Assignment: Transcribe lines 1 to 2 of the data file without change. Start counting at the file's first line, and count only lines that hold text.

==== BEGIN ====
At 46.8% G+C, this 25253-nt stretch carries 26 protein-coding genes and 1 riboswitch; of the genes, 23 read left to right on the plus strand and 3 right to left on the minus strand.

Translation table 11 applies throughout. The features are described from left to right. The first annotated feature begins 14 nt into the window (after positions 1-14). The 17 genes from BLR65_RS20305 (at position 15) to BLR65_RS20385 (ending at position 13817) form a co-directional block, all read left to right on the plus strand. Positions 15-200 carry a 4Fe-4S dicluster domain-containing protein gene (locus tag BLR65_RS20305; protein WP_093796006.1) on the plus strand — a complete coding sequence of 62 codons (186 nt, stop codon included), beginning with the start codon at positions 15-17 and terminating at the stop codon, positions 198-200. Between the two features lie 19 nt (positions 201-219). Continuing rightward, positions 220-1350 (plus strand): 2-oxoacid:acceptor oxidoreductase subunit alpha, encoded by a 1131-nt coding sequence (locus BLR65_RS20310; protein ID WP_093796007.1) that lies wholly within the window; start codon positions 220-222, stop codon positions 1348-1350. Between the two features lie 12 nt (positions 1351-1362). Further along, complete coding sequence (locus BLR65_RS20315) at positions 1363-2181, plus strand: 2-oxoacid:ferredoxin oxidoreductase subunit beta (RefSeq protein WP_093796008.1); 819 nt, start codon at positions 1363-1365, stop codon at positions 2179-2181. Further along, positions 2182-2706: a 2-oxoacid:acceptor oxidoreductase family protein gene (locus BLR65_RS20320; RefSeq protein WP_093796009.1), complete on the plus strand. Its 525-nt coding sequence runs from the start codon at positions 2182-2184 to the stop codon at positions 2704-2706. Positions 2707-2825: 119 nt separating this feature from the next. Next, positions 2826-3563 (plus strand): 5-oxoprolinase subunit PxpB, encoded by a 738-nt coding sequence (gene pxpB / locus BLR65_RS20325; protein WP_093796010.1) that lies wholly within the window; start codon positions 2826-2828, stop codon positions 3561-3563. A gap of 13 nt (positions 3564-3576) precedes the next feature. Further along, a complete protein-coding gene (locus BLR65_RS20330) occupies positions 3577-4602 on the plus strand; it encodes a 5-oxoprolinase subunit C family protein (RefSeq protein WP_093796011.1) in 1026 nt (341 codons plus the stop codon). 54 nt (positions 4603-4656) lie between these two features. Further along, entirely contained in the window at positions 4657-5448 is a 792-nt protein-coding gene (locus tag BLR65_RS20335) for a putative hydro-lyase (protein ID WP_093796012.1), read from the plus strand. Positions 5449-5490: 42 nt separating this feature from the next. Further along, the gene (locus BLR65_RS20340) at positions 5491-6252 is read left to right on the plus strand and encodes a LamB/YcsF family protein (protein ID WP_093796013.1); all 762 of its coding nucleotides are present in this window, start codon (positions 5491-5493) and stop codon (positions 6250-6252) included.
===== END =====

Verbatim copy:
At 46.8% G+C, this 25253-nt stretch carries 26 protein-coding genes and 1 riboswitch; of the genes, 23 read left to right on the plus strand and 3 right to left on the minus strand.

Translation table 11 applies throughout. The features are described from left to right. The first annotated feature begins 14 nt into the window (after positions 1-14). The 17 genes from BLR65_RS20305 (at position 15) to BLR65_RS20385 (ending at position 13817) form a co-directional block, all read left to right on the plus strand. Positions 15-200 carry a 4Fe-4S dicluster domain-containing protein gene (locus tag BLR65_RS20305; protein WP_093796006.1) on the plus strand — a complete coding sequence of 62 codons (186 nt, stop codon included), beginning with the start codon at positions 15-17 and terminating at the stop codon, positions 198-200. Between the two features lie 19 nt (positions 201-219). Continuing rightward, positions 220-1350 (plus strand): 2-oxoacid:acceptor oxidoreductase subunit alpha, encoded by a 1131-nt coding sequence (locus BLR65_RS20310; protein ID WP_093796007.1) that lies wholly within the window; start codon positions 220-222, stop codon positions 1348-1350. Between the two features lie 12 nt (positions 1351-1362). Further along, complete coding sequence (locus BLR65_RS20315) at positions 1363-2181, plus strand: 2-oxoacid:ferredoxin oxidoreductase subunit beta (RefSeq protein WP_093796008.1); 819 nt, start codon at positions 1363-1365, stop codon at positions 2179-2181. Further along, positions 2182-2706: a 2-oxoacid:acceptor oxidoreductase family protein gene (locus BLR65_RS20320; RefSeq protein WP_093796009.1), complete on the plus strand. Its 525-nt coding sequence runs from the start codon at positions 2182-2184 to the stop codon at positions 2704-2706. Positions 2707-2825: 119 nt separating this feature from the next. Next, positions 2826-3563 (plus strand): 5-oxoprolinase subunit PxpB, encoded by a 738-nt coding sequence (gene pxpB / locus BLR65_RS20325; protein WP_093796010.1) that lies wholly within the window; start codon positions 2826-2828, stop codon positions 3561-3563. A gap of 13 nt (positions 3564-3576) precedes the next feature. Further along, a complete protein-coding gene (locus BLR65_RS20330) occupies positions 3577-4602 on the plus strand; it encodes a 5-oxoprolinase subunit C family protein (RefSeq protein WP_093796011.1) in 1026 nt (341 codons plus the stop codon). 54 nt (positions 4603-4656) lie between these two features. Further along, entirely contained in the window at positions 4657-5448 is a 792-nt protein-coding gene (locus tag BLR65_RS20335) for a putative hydro-lyase (protein ID WP_093796012.1), read from the plus strand. Positions 5449-5490: 42 nt separating this feature from the next. Further along, the gene (locus BLR65_RS20340) at positions 5491-6252 is read left to right on the plus strand and encodes a LamB/YcsF family protein (protein ID WP_093796013.1); all 762 of its coding nucleotides are present in this window, start codon (positions 5491-5493) and stop codon (positions 6250-6252) included.